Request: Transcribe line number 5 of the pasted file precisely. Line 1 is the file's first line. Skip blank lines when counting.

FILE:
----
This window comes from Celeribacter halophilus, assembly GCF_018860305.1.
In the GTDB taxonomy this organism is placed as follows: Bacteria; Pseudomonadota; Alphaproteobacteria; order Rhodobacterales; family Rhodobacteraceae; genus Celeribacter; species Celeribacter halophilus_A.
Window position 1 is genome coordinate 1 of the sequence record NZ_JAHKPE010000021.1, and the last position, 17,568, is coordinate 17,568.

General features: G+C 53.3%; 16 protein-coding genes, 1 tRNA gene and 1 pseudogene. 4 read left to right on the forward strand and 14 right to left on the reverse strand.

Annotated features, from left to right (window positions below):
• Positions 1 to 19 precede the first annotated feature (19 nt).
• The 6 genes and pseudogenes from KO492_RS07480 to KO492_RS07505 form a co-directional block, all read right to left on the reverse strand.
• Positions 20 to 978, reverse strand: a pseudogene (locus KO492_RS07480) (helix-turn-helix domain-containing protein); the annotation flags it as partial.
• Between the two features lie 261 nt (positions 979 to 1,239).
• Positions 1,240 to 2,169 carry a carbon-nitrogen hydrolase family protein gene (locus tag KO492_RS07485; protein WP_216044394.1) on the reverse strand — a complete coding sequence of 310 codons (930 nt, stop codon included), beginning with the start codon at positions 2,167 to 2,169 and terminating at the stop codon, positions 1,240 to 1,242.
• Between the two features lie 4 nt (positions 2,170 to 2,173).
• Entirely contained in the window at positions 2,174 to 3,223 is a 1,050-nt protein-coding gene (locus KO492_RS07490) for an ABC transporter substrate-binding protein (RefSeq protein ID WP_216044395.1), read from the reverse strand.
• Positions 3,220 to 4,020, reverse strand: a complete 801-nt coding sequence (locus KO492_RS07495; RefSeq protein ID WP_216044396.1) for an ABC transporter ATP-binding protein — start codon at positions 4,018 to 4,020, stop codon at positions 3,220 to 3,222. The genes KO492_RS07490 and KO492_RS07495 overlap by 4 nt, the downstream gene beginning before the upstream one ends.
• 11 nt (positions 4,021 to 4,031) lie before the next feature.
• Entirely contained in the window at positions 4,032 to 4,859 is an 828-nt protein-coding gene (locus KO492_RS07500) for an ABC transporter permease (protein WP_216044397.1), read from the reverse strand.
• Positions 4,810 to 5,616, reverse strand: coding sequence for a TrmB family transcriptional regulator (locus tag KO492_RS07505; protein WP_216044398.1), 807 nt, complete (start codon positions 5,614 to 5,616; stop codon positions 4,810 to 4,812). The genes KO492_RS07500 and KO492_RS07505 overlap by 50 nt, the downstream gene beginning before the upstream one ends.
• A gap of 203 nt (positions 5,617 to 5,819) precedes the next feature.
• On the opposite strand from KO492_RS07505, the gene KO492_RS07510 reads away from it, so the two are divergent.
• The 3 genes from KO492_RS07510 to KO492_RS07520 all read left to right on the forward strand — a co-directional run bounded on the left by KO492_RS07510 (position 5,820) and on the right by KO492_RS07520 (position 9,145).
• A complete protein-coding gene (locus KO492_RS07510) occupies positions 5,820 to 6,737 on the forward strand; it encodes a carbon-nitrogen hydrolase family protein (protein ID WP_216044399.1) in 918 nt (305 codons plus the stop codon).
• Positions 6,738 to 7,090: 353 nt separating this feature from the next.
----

Annotated features, from left to right (window positions below):